Warning Signs Of Pleural Effusion
Pleural effusion occurs when excess fluid builds up between the pleural layers outside the lungs. These thin membranes line the inside of an individual's chest cavity and the lungs. They help with lubrication and facilitation of breathing. Under normal circumstances, there is only a small amount of fluid present in the pleural layers. The condition varies in seriousness depending on the cause, whether a patient's breathing is affected, and whether it's treatable. The condition can be controlled or treated when it's caused by heart failure, pneumonia, or a virus. Treatment should generally involve the underlying cause and any associated mechanical problems.
High Fever And Chills
Some patients with pleural effusion might experience a high fever and chills. They may not be able to explain their fever. One study indicates individuals with both fevers and pleural effusion may have an underlying inflammation in the large arteries throughout the chest. This is particularly common when pleural effusion is centered around the left lung. The fever may also be present if the underlying cause of pleural effusion is an infection.
When the body has a bacterial or viral infection, the immune system needs to work harder to fight off the pathogens. It raises the body's overall temperature to accomplish this. Chills can accompany the fever when the body is putting so much energy into the immune system that it fails to keep an individual warm.
Dry Or Productive Cough
A productive cough produces phlegm, while a dry cough occurs without producing fluid, and when related to pleural effusion, the cough tends to be chronic. Any cough that lasts for more than three weeks should be evaluated by a medical professional, as it may be a sign of a more serious underlying medical condition. Some patients may experience a cough without any other associated symptoms.
The most common cause of pleural effusion is lung cancer, which is often the underlying cause of the coughing. Patients may cough up bloody sputum. When a cough produces blood, it should be evaluated by a medical professional as soon as possible, even if it hasn't lasted for three weeks.
Shortness Of Breath
In more serious cases, patients may experience shortness of breath. This symptom might be related to the underlying cause of the condition, or it may occur when the fluid buildup is severe enough to cause the lungs to become compressed. A doctor will typically drain the fluid to help ease the patient's breathing. Shortness of breath may present as difficult and labored breathing or an inability to breathe easily when slouching or laying down.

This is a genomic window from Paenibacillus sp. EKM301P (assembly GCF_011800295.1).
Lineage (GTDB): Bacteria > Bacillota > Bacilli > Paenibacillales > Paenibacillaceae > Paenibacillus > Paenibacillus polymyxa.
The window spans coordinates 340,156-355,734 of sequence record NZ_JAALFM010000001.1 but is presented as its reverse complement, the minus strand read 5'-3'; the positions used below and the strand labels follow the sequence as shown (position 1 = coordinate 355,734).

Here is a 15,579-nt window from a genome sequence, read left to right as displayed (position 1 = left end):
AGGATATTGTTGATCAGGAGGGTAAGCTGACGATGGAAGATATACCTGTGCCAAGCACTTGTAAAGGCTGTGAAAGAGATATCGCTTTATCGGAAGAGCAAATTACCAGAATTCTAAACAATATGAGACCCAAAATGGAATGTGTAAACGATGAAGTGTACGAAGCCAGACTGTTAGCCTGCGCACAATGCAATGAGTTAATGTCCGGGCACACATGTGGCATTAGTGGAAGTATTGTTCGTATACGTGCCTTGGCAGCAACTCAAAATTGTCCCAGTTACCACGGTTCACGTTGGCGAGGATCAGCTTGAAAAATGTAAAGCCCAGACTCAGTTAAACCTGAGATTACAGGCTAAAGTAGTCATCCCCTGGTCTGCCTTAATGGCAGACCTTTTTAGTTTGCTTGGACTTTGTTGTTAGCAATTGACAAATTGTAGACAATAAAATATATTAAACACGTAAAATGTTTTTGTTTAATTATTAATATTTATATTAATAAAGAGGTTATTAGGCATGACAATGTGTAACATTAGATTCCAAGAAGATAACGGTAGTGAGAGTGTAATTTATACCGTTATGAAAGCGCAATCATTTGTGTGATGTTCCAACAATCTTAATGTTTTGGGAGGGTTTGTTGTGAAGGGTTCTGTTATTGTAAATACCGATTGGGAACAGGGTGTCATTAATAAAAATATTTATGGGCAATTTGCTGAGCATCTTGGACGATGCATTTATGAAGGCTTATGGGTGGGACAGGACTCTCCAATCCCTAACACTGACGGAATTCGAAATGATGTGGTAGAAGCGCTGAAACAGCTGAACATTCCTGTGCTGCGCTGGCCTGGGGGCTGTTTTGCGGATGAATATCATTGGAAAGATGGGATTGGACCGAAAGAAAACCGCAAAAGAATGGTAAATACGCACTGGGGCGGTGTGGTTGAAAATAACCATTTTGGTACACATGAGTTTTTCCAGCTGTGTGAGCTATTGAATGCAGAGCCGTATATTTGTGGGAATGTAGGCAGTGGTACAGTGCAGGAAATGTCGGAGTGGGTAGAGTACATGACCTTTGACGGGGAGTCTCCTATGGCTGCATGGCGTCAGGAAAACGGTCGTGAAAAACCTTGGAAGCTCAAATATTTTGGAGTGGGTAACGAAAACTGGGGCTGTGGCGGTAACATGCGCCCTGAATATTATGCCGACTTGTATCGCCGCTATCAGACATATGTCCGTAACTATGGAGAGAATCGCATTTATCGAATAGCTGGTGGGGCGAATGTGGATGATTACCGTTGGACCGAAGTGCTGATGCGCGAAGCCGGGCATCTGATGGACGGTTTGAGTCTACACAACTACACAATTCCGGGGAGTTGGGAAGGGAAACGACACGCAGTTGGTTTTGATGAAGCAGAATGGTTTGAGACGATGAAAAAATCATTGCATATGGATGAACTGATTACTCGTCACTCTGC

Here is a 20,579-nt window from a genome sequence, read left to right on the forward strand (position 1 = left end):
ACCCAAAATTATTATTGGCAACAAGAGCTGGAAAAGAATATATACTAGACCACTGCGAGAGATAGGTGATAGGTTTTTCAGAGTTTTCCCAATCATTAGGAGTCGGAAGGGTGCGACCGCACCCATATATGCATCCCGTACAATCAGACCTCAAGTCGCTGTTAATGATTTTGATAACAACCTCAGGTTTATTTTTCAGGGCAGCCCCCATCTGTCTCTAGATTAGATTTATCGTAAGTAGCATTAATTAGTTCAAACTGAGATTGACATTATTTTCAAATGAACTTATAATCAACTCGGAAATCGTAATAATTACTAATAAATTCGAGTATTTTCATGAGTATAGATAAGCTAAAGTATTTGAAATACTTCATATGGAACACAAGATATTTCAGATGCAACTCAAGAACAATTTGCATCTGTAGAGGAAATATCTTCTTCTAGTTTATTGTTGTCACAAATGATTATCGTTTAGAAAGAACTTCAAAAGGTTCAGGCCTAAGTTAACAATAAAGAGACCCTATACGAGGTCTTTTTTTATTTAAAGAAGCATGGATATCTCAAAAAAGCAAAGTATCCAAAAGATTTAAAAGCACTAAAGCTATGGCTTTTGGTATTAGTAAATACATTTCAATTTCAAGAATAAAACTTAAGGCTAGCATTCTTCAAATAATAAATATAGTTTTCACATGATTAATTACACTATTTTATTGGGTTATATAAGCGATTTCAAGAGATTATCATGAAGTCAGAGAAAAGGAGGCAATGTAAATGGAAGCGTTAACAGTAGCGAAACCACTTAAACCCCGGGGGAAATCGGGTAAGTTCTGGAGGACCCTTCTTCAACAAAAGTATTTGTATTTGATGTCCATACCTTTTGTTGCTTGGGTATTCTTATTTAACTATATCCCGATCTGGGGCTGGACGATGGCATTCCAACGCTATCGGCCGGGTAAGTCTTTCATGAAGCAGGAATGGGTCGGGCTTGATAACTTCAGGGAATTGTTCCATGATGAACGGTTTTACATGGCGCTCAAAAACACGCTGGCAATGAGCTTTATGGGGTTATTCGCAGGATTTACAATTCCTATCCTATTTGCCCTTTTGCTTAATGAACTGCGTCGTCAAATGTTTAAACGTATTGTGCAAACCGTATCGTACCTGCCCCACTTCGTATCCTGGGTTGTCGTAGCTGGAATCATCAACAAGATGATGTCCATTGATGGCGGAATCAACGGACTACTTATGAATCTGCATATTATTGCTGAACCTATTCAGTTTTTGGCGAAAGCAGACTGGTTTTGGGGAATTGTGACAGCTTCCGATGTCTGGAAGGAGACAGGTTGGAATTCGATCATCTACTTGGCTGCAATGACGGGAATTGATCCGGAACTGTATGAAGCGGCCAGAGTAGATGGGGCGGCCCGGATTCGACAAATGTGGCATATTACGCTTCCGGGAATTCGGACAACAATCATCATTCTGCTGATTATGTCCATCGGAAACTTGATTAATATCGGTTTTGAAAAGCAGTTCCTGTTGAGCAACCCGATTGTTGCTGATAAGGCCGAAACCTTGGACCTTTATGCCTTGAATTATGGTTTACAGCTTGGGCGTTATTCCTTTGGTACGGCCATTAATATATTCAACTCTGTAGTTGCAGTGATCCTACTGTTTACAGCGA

The more serious cases of pleural effusion involve shortness of breath, since impaired breathing can lead to a number of other complications. If the effusion isn't treated for a long time, it can lead to a permanent decrease in the lung's function and lung scarring.
Pleurisy occurs when the pleural membranes become inflamed. It leads to sharp pains in the chest that become worse when an individual breathes. These pains are often accompanied by shortness of breath because patients are trying to minimize the amount they breathe in and out. Some patients might also experience pleuritic pain in their back and shoulders. There are certain cases of pleurisy that occur without pleural effusion.
When pleural effusion does occur, and the fluid buildup becomes severe, there's a reduction in the pleuritic pain because the two pleural membranes aren't in contact with each other anymore. However, this amount of fluid can cause serious pressure on the lungs that can lead to the partial or total collapse of one or both lungs.
Loss Of Appetite
A pleural effusion is sometimes accompanied by a loss of appetite. This most commonly occurs with malignant pleural effusion, otherwise known as pleural effusion caused by cancer. Malignant pleural effusion causes serious shortness of breath and is often indicative of a poor cancer prognosis. Since the cancer is advanced, it tends to cause recurring pleural effusions rather than a single occurrence. By contrast, when the cause is a viral infection, the effusion generally subsides once the infection is treated. It may be difficult for patients to manage their pleural effusion, which may, in turn, lead to a reduction in the patient's quality of life.